Volume 16 Number 3
School for Buccaneers
01 June 2003
The atmosphere at the Portofranco centre in Milan is ideal for young people who don't feel comfortable at school. Opened in November 2000, it provides help with homework and a quiet place to study, consult books or use computers.
The atmosphere at the Portofranco centre in Milan is ideal for young people who don't feel comfortable at school. Opened in November 2000, it provides help with homework and a quiet place to study, consult books or use computers. No payment, no marks, no duty to stick to the schedule; all students have to do is enroll and abide by normal rules of behaviour.
Portofranco is manned by volunteers: 40 teachers, who come after school, and some 150 university students. The secretary and the cleaning ladies are also volunteers. They operate in a disused school building in the heart of the city. Some 40 students attend each day.
The centre's name can be translated as 'free port', and it does remind one of a Caribbean port where buccaneers feel at home. 'We never have problems with discipline,' says the director, Alberto Bonfanti. 'The atmosphere helps them to concentrate. They respect these strange teachers because they can't get over the fact that they work without pay.'
Each student has an interview when he enrolls. 'If we notice he is very weak, we entrust him to a tutor,' says Bonfanti. 'The trick is to spark motivation through a personal relationship. You can't say these boys and girls don't like to learn: they just don't like school.' Last year two thirds of the students assigned to a tutor were successful at school. 'But, above all,' says Bonfanti, 'they changed inside.'
Thirty per cent of the students leave without completing the course: but even they benefit, as these extracts from the diary of one of the teachers, Aldo Baldo, indicate.
'Salvatore has short straight sticking-up hair. He keys in text messages at the rate of 200 letters a minute. He has to take one train and two trams to get here. When he first came I thought he would never come again. Instead he has even learnt to write in an orderly manner.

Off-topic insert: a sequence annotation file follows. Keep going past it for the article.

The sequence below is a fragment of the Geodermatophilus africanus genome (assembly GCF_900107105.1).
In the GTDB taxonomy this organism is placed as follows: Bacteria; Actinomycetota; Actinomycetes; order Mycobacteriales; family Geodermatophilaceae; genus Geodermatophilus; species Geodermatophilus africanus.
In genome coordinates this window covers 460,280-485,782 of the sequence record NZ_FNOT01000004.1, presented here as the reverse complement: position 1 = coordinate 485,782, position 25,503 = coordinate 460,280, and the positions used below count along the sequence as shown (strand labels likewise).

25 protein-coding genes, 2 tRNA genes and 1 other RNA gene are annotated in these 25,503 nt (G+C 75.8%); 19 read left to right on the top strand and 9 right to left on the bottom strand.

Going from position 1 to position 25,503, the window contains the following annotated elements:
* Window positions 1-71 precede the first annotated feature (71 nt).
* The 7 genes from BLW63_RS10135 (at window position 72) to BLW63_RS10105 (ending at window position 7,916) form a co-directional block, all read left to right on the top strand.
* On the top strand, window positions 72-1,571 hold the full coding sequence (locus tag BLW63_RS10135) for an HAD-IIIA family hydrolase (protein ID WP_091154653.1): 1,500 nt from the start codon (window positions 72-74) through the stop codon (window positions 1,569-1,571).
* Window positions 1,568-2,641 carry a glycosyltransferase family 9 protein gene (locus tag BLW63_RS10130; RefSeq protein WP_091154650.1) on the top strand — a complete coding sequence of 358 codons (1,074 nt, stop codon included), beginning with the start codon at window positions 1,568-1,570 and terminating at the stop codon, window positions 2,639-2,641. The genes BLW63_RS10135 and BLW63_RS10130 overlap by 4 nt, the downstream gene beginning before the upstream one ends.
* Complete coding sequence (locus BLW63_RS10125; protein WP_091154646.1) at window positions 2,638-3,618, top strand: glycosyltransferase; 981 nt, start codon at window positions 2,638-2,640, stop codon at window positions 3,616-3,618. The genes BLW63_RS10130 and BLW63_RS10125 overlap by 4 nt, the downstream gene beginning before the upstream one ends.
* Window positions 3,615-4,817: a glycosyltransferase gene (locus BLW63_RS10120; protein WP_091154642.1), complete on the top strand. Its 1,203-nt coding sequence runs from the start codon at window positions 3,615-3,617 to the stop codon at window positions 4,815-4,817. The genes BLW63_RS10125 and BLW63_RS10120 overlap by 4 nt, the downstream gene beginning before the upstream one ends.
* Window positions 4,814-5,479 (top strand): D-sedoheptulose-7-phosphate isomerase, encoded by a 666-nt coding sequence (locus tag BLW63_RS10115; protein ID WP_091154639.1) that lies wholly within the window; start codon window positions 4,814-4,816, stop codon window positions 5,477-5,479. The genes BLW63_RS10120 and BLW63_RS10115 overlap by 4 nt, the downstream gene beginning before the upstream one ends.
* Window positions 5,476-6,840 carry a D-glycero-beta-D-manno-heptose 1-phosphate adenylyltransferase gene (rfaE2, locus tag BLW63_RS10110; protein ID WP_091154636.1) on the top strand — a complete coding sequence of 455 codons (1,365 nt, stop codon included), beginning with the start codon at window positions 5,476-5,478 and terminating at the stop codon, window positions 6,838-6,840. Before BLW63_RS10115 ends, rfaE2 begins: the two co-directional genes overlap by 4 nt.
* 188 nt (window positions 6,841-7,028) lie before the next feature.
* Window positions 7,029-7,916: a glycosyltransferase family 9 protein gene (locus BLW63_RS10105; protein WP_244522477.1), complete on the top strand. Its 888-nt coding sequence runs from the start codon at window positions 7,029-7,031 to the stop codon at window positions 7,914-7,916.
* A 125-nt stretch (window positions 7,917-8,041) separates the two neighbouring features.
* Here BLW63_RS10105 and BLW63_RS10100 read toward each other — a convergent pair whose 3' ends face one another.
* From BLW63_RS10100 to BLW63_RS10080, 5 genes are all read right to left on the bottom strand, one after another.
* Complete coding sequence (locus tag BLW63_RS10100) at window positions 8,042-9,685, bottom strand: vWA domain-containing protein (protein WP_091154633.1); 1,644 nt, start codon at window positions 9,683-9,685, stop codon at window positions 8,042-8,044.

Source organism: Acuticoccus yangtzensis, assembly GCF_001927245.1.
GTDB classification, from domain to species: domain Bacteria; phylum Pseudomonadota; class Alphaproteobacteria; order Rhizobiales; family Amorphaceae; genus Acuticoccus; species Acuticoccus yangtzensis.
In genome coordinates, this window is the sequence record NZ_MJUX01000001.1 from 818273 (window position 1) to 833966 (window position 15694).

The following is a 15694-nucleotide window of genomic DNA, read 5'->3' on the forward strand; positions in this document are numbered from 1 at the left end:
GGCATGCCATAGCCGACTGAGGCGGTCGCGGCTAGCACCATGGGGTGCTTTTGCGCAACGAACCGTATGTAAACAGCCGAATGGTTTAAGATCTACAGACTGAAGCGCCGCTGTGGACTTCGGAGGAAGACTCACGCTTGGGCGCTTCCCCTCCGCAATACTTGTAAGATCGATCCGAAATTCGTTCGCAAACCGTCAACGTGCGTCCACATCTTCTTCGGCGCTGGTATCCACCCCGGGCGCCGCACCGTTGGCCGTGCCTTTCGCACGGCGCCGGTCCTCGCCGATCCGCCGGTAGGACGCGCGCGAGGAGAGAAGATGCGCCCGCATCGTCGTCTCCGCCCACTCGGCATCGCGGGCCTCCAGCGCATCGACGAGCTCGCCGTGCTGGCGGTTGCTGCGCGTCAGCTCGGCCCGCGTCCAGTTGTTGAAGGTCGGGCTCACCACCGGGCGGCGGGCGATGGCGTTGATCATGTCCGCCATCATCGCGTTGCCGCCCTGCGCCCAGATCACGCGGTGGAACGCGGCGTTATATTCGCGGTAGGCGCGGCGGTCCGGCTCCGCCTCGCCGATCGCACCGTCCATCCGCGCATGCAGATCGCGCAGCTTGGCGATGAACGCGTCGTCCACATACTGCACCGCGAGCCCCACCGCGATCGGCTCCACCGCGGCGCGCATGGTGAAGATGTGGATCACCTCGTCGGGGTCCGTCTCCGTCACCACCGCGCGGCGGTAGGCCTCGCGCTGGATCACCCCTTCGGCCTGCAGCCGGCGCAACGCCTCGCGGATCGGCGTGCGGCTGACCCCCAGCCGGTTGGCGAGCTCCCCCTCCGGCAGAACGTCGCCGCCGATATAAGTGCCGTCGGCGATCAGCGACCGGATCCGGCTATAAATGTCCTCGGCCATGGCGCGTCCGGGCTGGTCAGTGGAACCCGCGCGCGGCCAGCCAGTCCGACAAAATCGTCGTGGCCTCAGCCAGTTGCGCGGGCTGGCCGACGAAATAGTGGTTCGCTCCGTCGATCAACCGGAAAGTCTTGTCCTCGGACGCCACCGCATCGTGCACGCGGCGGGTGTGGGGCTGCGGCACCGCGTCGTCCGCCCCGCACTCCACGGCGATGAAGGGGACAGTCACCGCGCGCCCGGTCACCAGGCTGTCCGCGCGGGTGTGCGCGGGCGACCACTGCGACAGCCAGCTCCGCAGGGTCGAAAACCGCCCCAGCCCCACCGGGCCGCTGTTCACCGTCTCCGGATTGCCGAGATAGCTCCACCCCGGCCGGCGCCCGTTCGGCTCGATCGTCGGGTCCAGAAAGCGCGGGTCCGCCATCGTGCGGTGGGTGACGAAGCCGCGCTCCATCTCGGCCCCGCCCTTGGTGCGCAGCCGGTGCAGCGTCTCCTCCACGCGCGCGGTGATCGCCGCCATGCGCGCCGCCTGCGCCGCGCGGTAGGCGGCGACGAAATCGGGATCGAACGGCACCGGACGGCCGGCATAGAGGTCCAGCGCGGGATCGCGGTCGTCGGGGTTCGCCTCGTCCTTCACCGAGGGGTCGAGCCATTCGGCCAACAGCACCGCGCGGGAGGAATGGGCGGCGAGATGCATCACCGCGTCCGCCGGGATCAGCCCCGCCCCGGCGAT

'Fanny, on the other hand, is a sweet little blonde, full of doubts and fears. She often skips school because she has not done her homework. In the afternoons she is too busy training; she is a champion in synchronised skating. The two commitments are too much. Maybe she should leave school, but how can I tell her, when everybody else tells her to give up skating?...
'What a surprise today! Salvatore has brought a friend along, which shows more than many words that he thinks it is worth coming to Portofranco....
'Fanny is sinking deeper and deeper into her crisis. I have tried getting her to produce a website on ice skating, which she can use as credit for her final exam....
'Today Fanny has decided to give up school. Everybody says she is a fool, but she looks happier....
'This evening we have all got together for a pizza. Fanny has brought her boyfriend along. He is a pizza baker, but has decided to go back to school. Fanny will come this summer to work on Electronics, because she wants to take her finals next year....
'Sadly Salvatore has not passed at school, but he is ready to try again.'
And what about the teacher? Baldo adds, 'Coming to Portofranco has been like going back to the first school where I taught. It was in a very underprivileged area and at the beginning I felt useless. Feeling useless is useful, very educational!'